"While the music is playing, you keep dancing," seems the only possible explanation for the fanatical demand for peripheral European bonds as everyone and their pet rabbit front-runs the ECB (or merely rushes to the 'yieldiest' thing given Draghi's implicit guarantee). At 3.1%, it beggars belief how 'risk' is mispriced in these sovereigns should any capital regulations ever mark sovereign debt as anything but riskless. Remember what happened the last time Draghi did any bond-buying (the SMP) - we saw bonds sell off into the actual actions of the central bank... so it seems the market continues to trade on the promise (and yet hope it never comes true)...
It took Virtu's idiot algos some time to process that the lack of BOJ stimulus is not bullish for more BOJ stimulus - something that has been priced in since October and which sent the USDJPY up from 97.000 to 105.000 in a few months, but it finally sank in when BOJ head Kuroda explicitly stated overnight that there is "no need to add stimulus now." That, and the disappointing news from China that the middle kingdom too has no plans for a major stimulus, as we reported last night, were the final straws that forced the USDJPY to lose the tractor-beamed 103.000 "fundamental level", tripping the countless sell stops just below it, and slid 50 pips lower as of this moment to overnight lows at the 102.500 level, in turn dragging US but mostly European equity futures with it, and the Dax was last seen tripping stops below 9400.
With another session in which US futures levitate into the open, despite a modest drop in the Nikkei225 (to be expected after the president of Japan’s Government Pension Investment Fund, the world’s largest pension fund, said that a review of asset allocations into stocks is not aimed at supporting domestic share prices) and an unchanged Shanghai Composite while the currency pair du jour, the USDCNY, closes higher despite tumbling in early trade (which also was to be expected after a former adviser to the People’s Bank of China said China is headed for a “mini crisis” in its local- government debt market as economic reforms lead to the first defaults) everyone is asking: will it be deja vu all over again, and after a solid ramp into 9:30 am, facilitated without doubt by the traditional Yen carry trade, will stocks roll over as first biotech and then all other bubble stocks are whacked? We will find out in just over two hours.
In the early hours of yesterday morning European Union politicians struck a deal on legislation to create a single agency to handle failing banks and bail-ins in the Eurozone. It is important to realise that not just the EU but also the UK, the U.S., Canada, Australia, New Zealand and most G20 nations all have plans for bail-ins. Prepare accordingly ...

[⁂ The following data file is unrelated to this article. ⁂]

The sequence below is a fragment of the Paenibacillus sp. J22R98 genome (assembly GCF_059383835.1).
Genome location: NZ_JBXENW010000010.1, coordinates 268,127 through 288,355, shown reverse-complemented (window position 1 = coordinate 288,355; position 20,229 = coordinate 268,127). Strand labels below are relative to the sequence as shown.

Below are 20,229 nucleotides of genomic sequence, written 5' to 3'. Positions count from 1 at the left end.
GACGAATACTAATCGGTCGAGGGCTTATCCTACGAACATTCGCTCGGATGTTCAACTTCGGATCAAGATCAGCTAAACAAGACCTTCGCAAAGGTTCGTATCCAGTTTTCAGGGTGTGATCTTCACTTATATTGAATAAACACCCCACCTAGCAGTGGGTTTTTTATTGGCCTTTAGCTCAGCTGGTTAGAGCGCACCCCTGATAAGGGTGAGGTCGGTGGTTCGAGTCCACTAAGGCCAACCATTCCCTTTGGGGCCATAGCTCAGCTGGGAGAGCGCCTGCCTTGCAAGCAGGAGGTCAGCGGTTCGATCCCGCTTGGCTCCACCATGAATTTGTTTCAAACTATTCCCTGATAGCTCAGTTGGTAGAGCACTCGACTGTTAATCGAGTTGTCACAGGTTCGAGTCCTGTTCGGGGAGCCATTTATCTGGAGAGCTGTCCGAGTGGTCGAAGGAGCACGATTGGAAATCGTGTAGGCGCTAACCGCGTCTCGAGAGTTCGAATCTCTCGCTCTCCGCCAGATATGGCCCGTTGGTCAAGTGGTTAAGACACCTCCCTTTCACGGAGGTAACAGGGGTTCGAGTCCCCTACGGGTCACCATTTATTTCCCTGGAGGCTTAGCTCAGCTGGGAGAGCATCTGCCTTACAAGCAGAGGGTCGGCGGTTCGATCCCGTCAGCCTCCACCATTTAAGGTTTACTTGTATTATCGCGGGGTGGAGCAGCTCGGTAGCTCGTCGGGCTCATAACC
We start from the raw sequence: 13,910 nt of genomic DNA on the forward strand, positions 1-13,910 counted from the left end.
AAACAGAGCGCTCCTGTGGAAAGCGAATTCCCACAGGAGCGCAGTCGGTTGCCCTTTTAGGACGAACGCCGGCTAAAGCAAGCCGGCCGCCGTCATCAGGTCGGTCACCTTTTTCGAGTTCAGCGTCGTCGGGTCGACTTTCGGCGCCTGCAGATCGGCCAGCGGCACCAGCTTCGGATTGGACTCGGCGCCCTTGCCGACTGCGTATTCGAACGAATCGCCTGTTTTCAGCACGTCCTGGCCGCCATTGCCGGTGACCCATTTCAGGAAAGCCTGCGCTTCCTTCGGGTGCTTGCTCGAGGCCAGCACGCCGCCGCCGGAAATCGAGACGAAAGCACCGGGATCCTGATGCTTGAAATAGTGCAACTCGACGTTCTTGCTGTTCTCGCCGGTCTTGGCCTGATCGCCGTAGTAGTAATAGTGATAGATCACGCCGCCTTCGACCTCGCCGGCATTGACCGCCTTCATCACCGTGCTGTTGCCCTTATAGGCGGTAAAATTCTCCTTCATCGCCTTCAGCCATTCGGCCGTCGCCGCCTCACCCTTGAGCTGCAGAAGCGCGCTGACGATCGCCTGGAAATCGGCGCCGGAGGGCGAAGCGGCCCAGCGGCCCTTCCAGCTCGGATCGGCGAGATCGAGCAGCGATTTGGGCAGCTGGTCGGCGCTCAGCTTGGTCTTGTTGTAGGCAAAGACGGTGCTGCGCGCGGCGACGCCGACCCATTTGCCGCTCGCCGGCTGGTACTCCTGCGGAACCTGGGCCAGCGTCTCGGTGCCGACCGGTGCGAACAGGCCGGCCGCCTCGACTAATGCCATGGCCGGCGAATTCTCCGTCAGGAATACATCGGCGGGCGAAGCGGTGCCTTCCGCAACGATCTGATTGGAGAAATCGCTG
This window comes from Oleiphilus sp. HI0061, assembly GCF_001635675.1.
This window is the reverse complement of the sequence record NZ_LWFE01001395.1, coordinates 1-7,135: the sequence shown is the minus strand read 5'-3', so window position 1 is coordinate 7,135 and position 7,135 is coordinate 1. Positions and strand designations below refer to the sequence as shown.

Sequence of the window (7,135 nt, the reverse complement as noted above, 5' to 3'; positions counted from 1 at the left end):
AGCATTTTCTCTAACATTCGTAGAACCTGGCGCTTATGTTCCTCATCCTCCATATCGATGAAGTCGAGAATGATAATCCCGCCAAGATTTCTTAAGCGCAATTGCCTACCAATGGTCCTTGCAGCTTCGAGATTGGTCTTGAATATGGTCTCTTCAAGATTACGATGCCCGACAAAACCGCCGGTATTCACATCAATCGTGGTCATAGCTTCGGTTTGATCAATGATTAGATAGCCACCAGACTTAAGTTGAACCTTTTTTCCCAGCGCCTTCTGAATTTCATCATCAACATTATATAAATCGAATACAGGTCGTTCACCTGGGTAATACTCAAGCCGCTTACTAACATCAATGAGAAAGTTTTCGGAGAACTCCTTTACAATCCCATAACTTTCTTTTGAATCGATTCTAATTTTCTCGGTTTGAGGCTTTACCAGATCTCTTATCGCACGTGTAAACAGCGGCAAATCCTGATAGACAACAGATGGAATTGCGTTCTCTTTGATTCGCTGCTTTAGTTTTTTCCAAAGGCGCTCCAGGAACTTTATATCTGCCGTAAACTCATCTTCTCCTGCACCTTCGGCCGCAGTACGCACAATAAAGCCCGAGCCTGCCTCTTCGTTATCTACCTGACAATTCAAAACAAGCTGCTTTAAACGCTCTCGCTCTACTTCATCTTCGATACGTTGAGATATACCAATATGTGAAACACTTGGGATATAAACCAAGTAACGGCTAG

In an overnight session that had little in terms of macro and news flow, the most notable event was that the Dollar-Renminbi finally crossed above 6.20 which as a reminder is the suggested "max vega" point beyond which even more max pain lies for levered accounts long the Yuan. However, in a world in which nothing is discounted and in which no news matters, the "market" broadly ignored this significant development (which as we explained further yesterday means an accelerated unwind of Chinese Commodity Funding Deals, and a potential drop in global commodity prices), and eagerly awaited today's non-event of an FOMC conference, where nothing new will be announced save for the novelty of it being Yellen's first appearance before the press as the head of the Fed. And of course the Fed will almost certainly scrap the 6.5% employment threshold, as the FOMC scrambles to make the economy appear worse than it is reported to be, in a stark reminder that the biggest optically manipulated tool meant to boost confidence in the recovery was nothing but a number meant to serve political purposes.
With Russia's MICEX down another 2% today back at May 2010 lows (and Russian govt bond yields up to 9.41%), it appears investors are anything but confident that the worst is behind us in Ukraine. Russian stocks are -18% in the last 3 weeks. Perhaps the biggest tell is the German stock market which is now the worst-performing European stock market this year and back to lows seen in mid-December. Even the glorious safety of Portuguese stocks is fading in the last few days. Europe's VIX broke 22% - its highest in 5 weeks; and Europe's high-yield credit markets (which are rumored to be heavily biased long) are squeezing wider playing catch-up to stocks. Peripheral sovereigns don't give a crap in their manipulated illiquid way but Bund yields have sluped to 1.54% (lowest since July) - its tightest to US TSYs since 2006!
Personal sovereignty is a ‘State of Mind’ long before it is a state of being.
The Bitcoin phenomenon has now reached the mainstream media where it met with a reception that ranged from sceptical to outright hostile. The recent volatility in the price of bitcoins and the issues surrounding Bitcoin-exchange Mt. Gox have led to additional negative publicity. It is clear that on a conceptual level, Bitcoin has much more in common with a gold and silver as monetary assets than with state fiat money. The supply of gold, silver and Bitcoin, is not under the control of any issuing authority. It is money of no authority – and this is precisely why such assets were chosen as money for thousands of years. Gold, silver and Bitcoin do not require trust and faith in a powerful and privileged institution, such as a central bank bureaucracy. Under a gold standard you have to trust Mother Nature and the spontaneous market order that employs gold as money. Under Bitcoin you have to trust the algorithm and the spontaneous market order that employs bitcoins as money (if the public so chooses). Under the fiat money system you have to trust Ben Bernanke, Janet Yellen, and their hordes of economics PhDs and statisticians.